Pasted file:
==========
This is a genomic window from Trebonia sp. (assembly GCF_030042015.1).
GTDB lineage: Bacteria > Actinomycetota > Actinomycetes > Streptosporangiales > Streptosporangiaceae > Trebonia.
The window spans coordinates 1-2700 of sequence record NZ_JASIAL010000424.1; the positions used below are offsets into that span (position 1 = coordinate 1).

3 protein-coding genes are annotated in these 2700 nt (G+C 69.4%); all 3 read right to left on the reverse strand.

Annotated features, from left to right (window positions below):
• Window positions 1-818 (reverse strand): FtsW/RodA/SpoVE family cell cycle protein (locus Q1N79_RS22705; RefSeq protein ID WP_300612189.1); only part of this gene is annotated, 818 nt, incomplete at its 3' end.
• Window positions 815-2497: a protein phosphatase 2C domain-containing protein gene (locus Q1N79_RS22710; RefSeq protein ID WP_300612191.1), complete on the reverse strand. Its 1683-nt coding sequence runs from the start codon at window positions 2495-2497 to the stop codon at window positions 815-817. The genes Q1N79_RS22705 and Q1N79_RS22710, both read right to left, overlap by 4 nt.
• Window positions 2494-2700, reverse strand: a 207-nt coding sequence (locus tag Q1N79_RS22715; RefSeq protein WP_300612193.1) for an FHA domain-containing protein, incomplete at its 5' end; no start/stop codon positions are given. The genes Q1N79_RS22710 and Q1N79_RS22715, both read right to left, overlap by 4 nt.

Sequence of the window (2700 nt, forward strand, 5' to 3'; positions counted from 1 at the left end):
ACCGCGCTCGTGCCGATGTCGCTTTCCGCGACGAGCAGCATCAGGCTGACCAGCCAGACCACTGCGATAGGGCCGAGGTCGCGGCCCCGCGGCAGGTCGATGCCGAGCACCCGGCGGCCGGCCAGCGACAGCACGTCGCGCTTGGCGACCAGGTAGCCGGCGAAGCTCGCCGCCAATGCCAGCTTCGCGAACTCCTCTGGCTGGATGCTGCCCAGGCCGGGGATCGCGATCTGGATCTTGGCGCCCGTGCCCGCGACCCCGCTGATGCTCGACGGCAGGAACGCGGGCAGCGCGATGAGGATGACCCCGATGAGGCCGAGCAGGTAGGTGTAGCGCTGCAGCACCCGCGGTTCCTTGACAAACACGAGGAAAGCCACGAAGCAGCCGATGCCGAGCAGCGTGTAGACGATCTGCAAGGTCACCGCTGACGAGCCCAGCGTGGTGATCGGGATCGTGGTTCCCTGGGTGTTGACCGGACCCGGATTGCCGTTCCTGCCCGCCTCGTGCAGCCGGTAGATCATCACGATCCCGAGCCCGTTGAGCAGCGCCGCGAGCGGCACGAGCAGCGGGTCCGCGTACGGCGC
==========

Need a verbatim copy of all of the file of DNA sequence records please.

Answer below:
This is a genomic window from Trebonia sp. (assembly GCF_030042015.1).
GTDB lineage: Bacteria > Actinomycetota > Actinomycetes > Streptosporangiales > Streptosporangiaceae > Trebonia.
The window spans coordinates 1-2700 of sequence record NZ_JASIAL010000424.1; the positions used below are offsets into that span (position 1 = coordinate 1).

3 protein-coding genes are annotated in these 2700 nt (G+C 69.4%); all 3 read right to left on the reverse strand.

Annotated features, from left to right (window positions below):
• Window positions 1-818 (reverse strand): FtsW/RodA/SpoVE family cell cycle protein (locus Q1N79_RS22705; RefSeq protein ID WP_300612189.1); only part of this gene is annotated, 818 nt, incomplete at its 3' end.
• Window positions 815-2497: a protein phosphatase 2C domain-containing protein gene (locus Q1N79_RS22710; RefSeq protein ID WP_300612191.1), complete on the reverse strand. Its 1683-nt coding sequence runs from the start codon at window positions 2495-2497 to the stop codon at window positions 815-817. The genes Q1N79_RS22705 and Q1N79_RS22710, both read right to left, overlap by 4 nt.
• Window positions 2494-2700, reverse strand: a 207-nt coding sequence (locus tag Q1N79_RS22715; RefSeq protein WP_300612193.1) for an FHA domain-containing protein, incomplete at its 5' end; no start/stop codon positions are given. The genes Q1N79_RS22710 and Q1N79_RS22715, both read right to left, overlap by 4 nt.

Sequence of the window (2700 nt, forward strand, 5' to 3'; positions counted from 1 at the left end):
ACCGCGCTCGTGCCGATGTCGCTTTCCGCGACGAGCAGCATCAGGCTGACCAGCCAGACCACTGCGATAGGGCCGAGGTCGCGGCCCCGCGGCAGGTCGATGCCGAGCACCCGGCGGCCGGCCAGCGACAGCACGTCGCGCTTGGCGACCAGGTAGCCGGCGAAGCTCGCCGCCAATGCCAGCTTCGCGAACTCCTCTGGCTGGATGCTGCCCAGGCCGGGGATCGCGATCTGGATCTTGGCGCCCGTGCCCGCGACCCCGCTGATGCTCGACGGCAGGAACGCGGGCAGCGCGATGAGGATGACCCCGATGAGGCCGAGCAGGTAGGTGTAGCGCTGCAGCACCCGCGGTTCCTTGACAAACACGAGGAAAGCCACGAAGCAGCCGATGCCGAGCAGCGTGTAGACGATCTGCAAGGTCACCGCTGACGAGCCCAGCGTGGTGATCGGGATCGTGGTTCCCTGGGTGTTGACCGGACCCGGATTGCCGTTCCTGCCCGCCTCGTGCAGCCGGTAGATCATCACGATCCCGAGCCCGTTGAGCAGCGCCGCGAGCGGCACGAGCAGCGGGTCCGCGTACGGCGC